(Reuters) - The sports world paid tribute to former heavyweight boxing champion Joe Frazier on Monday after the warrior whose toughness resonated with the blue collar everyman died at the age of 67.
"Smokin' Joe" fought with fearless aggression that belied his modest size and packed a powerful left hook that helped him rule the world heavyweight division from 1970 to 1973.
Frazier, the first boxer to beat Muhammad Ali, died in Philadelphia a month after being diagnosed with liver cancer.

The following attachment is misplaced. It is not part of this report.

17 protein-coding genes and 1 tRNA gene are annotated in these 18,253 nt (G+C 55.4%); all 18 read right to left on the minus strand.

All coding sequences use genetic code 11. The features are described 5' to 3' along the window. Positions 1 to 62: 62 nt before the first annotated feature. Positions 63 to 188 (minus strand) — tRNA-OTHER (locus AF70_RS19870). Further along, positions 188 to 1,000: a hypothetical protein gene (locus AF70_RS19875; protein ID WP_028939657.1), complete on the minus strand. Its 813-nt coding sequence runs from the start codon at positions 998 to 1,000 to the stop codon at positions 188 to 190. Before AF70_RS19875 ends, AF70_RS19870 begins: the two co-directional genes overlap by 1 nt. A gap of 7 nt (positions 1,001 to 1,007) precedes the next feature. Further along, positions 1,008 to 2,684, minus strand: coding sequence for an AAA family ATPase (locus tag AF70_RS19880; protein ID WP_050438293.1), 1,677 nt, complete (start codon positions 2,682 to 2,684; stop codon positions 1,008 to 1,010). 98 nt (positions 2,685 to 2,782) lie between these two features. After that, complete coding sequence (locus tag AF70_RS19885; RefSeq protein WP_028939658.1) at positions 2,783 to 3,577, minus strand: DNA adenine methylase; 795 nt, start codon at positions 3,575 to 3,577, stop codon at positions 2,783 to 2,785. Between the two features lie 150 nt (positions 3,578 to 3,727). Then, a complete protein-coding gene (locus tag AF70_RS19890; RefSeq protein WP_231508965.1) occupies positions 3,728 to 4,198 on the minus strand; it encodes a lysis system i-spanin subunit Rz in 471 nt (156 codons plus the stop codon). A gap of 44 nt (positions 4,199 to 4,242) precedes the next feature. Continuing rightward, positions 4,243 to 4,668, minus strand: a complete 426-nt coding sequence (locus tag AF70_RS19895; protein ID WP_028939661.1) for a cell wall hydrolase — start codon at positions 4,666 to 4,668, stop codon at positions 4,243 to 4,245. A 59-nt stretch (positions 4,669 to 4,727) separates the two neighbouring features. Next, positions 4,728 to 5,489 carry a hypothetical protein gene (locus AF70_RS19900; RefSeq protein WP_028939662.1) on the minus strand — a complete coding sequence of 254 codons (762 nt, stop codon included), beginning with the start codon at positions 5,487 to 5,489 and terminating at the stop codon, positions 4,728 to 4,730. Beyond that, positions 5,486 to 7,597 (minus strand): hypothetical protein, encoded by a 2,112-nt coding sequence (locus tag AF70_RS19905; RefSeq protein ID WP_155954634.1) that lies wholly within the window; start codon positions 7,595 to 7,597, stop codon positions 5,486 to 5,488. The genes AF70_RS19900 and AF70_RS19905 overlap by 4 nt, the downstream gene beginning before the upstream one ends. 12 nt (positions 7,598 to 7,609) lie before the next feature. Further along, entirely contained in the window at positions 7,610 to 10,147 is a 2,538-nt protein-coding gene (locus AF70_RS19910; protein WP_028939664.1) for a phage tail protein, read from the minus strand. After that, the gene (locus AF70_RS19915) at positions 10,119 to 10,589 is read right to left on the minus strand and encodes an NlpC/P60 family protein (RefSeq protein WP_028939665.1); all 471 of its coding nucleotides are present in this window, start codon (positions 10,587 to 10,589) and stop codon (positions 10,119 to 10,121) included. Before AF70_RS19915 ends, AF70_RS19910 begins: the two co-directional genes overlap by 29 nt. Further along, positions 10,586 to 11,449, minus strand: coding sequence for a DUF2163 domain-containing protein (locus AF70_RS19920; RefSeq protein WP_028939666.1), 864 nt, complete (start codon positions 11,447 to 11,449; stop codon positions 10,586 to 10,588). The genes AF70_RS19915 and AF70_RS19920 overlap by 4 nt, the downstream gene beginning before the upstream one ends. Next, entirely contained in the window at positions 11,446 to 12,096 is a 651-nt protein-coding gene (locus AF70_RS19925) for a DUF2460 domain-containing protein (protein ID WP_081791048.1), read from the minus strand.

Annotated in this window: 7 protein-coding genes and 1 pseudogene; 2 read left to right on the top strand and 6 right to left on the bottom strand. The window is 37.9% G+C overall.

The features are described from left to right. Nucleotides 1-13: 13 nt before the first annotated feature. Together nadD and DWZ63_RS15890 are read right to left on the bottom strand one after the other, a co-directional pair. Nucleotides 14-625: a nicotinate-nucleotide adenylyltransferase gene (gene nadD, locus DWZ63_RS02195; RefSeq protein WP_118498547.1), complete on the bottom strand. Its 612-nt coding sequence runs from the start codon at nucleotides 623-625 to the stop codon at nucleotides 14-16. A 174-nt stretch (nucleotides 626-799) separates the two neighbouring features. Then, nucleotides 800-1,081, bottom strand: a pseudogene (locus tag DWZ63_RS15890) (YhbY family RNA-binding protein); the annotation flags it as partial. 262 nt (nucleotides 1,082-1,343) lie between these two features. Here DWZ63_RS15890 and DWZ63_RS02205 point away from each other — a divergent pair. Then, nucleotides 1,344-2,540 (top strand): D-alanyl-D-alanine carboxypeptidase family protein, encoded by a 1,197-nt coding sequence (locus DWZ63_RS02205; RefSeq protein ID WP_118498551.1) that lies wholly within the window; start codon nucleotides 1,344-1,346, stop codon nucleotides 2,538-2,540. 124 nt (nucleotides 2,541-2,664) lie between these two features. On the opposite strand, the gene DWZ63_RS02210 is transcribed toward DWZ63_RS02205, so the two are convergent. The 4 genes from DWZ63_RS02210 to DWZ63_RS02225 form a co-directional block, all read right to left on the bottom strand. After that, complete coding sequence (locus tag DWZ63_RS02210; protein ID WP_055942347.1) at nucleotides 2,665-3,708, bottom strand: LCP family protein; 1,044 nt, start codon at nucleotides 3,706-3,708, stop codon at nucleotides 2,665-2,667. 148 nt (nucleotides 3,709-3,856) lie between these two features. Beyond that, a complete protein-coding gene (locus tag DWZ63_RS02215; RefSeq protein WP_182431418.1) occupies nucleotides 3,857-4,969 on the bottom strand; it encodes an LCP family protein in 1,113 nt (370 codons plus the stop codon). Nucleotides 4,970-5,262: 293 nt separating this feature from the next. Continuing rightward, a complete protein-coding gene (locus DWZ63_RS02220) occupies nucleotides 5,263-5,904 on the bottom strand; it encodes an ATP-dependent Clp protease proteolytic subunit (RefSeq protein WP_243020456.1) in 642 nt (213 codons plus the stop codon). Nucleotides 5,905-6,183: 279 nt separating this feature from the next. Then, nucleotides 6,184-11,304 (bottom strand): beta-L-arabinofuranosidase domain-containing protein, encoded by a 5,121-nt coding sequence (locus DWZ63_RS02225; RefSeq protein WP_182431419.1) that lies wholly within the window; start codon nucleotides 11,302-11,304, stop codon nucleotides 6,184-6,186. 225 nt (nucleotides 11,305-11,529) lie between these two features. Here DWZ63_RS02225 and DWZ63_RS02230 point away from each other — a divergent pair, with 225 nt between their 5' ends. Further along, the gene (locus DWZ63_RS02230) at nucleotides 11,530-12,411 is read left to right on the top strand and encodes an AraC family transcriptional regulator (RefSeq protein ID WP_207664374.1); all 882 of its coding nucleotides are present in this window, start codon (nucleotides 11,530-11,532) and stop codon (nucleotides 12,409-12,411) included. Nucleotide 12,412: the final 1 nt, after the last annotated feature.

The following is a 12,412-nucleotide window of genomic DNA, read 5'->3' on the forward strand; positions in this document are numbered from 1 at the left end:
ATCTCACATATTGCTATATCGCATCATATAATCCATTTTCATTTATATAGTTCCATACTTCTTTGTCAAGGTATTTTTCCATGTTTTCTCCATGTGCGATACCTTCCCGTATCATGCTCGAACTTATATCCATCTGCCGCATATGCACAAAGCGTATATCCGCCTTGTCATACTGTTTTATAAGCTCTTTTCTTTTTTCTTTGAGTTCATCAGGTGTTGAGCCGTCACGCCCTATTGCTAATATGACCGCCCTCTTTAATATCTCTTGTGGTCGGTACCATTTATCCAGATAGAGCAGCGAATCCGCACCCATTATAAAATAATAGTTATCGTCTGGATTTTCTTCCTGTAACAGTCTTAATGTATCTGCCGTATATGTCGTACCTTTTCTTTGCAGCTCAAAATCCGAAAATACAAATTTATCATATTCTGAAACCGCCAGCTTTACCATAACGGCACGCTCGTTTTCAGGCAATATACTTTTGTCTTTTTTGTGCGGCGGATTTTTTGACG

"The world has lost a great champion," Ali said in a statement on Monday. "I will always remember Joe with respect and admiration. My sympathy goes out to his family and loved ones."
"We are all saddened by the death of a legendary Olympic champion," U.S. Olympic Committee Chief Communications Officer Patrick Sandusky wrote on his Twitter account.
"See you in heaven 'Smokin Joe Frazier.'"
Current undefeated WBC World Welterweight Champion Floyd Mayweather Jr. was among those who expressed their appreciation of the late Frazier.
"Condolences go out to the family of the late great Joe Frazier. The Money Team will pay for funeral services," he Tweeted. (Writing by Jahmal Corner in Los Angeles; Editing by Peter Rutherford)